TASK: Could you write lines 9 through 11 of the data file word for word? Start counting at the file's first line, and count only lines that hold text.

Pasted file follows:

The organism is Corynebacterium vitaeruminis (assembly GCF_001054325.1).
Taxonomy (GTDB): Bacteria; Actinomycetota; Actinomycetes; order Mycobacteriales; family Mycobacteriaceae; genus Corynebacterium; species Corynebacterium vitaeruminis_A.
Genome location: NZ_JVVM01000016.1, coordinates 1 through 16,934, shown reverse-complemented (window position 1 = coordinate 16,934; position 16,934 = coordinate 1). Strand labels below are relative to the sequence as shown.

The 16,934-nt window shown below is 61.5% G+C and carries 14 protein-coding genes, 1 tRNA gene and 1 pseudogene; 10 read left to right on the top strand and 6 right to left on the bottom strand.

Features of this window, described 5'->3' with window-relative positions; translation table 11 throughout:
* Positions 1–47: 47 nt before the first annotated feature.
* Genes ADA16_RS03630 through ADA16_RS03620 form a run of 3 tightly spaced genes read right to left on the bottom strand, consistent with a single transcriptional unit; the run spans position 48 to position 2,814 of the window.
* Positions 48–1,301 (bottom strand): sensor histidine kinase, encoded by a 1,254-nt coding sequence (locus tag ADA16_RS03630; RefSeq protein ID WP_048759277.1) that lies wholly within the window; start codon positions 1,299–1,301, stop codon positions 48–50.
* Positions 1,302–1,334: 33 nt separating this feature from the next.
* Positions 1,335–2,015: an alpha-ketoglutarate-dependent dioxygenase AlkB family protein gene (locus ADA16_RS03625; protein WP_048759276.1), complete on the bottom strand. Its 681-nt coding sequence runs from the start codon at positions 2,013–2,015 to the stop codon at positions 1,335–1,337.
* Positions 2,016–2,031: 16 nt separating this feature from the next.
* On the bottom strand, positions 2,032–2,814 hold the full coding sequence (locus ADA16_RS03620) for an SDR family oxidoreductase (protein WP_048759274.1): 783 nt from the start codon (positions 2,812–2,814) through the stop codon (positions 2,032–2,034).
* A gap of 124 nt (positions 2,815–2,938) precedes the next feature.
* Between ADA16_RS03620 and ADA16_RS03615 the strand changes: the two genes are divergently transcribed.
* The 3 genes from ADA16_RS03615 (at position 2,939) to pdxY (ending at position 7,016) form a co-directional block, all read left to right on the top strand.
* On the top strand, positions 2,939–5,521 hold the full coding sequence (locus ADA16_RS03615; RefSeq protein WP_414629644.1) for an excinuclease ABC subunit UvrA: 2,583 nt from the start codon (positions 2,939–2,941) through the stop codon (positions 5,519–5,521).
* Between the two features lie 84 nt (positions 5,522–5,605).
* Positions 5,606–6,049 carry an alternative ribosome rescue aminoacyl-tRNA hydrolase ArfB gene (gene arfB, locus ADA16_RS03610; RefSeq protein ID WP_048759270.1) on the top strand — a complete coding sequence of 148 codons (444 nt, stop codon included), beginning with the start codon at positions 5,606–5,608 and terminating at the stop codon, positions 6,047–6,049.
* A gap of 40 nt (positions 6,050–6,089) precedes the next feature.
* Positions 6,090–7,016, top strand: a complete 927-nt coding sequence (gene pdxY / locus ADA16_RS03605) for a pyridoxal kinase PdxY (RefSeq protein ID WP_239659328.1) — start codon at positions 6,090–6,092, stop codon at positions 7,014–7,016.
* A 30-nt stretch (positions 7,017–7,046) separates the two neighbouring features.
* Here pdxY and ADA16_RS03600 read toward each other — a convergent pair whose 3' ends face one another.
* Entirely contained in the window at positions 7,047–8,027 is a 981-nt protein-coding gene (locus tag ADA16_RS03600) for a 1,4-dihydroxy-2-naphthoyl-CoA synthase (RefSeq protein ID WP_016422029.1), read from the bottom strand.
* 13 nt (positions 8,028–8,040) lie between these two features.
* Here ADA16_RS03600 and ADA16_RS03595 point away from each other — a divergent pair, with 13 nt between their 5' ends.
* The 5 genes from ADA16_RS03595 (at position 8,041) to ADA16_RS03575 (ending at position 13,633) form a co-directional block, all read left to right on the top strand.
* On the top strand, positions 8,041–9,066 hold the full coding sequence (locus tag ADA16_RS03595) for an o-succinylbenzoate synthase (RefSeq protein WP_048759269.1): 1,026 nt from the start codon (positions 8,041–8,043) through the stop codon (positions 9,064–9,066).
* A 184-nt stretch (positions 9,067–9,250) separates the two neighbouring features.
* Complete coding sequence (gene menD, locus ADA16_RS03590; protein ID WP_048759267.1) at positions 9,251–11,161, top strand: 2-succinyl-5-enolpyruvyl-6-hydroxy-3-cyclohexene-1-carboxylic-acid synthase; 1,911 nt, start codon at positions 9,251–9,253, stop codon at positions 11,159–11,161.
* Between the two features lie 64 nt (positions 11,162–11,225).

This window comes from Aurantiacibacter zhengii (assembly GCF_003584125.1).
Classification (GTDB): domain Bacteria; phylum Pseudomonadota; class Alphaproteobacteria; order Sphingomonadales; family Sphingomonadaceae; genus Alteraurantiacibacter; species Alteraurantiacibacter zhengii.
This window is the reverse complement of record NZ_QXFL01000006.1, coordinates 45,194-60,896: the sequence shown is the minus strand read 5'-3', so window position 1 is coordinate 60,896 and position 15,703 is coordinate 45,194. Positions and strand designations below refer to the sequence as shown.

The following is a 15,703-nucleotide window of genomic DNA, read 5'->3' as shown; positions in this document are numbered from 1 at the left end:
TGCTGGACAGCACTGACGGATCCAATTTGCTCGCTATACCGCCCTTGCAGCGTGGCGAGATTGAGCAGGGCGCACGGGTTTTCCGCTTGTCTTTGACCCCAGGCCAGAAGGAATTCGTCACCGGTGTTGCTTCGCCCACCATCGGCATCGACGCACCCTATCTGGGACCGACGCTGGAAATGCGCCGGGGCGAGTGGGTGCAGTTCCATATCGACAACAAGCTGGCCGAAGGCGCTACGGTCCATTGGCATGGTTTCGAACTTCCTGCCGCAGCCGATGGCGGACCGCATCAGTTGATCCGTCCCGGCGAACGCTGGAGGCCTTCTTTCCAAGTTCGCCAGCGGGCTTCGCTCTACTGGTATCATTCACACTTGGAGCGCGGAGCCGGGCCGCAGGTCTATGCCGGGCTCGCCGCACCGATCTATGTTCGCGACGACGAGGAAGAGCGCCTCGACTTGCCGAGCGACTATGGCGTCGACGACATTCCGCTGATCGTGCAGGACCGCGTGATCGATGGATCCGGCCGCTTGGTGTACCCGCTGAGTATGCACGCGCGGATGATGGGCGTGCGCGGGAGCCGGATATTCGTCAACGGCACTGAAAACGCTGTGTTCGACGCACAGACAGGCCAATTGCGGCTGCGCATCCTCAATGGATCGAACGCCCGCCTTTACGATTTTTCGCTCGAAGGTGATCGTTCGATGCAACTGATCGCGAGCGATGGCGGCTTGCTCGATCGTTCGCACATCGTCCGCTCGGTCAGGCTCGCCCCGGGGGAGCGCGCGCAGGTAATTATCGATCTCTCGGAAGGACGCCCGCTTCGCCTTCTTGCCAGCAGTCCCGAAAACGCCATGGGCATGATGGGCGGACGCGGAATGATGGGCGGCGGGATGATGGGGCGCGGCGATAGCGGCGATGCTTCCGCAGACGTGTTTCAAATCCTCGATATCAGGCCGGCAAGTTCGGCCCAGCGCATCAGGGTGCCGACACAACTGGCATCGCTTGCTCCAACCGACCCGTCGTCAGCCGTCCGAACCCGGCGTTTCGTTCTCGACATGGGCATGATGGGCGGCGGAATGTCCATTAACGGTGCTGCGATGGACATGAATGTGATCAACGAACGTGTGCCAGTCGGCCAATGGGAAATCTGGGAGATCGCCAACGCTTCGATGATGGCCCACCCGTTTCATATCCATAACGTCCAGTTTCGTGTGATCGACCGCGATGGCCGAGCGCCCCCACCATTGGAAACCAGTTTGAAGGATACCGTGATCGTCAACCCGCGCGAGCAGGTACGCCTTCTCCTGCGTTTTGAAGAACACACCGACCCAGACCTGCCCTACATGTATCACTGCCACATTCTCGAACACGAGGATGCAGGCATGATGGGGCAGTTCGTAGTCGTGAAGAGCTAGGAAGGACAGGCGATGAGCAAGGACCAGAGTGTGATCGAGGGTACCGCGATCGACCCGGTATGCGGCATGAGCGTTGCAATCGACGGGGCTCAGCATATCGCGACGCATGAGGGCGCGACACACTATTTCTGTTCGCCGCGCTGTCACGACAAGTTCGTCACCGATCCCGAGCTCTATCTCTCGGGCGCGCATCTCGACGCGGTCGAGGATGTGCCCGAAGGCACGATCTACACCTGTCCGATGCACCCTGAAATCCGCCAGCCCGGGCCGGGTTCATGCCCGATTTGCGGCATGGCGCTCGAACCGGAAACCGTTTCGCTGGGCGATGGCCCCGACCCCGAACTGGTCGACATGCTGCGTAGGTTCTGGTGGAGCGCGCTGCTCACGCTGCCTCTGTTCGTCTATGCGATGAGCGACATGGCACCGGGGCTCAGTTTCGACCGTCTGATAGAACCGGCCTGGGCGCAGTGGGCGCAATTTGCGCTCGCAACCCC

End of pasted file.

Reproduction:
* Positions 1,302–1,334: 33 nt separating this feature from the next.
* Positions 1,335–2,015: an alpha-ketoglutarate-dependent dioxygenase AlkB family protein gene (locus ADA16_RS03625; protein WP_048759276.1), complete on the bottom strand. Its 681-nt coding sequence runs from the start codon at positions 2,013–2,015 to the stop codon at positions 1,335–1,337.
* Positions 2,016–2,031: 16 nt separating this feature from the next.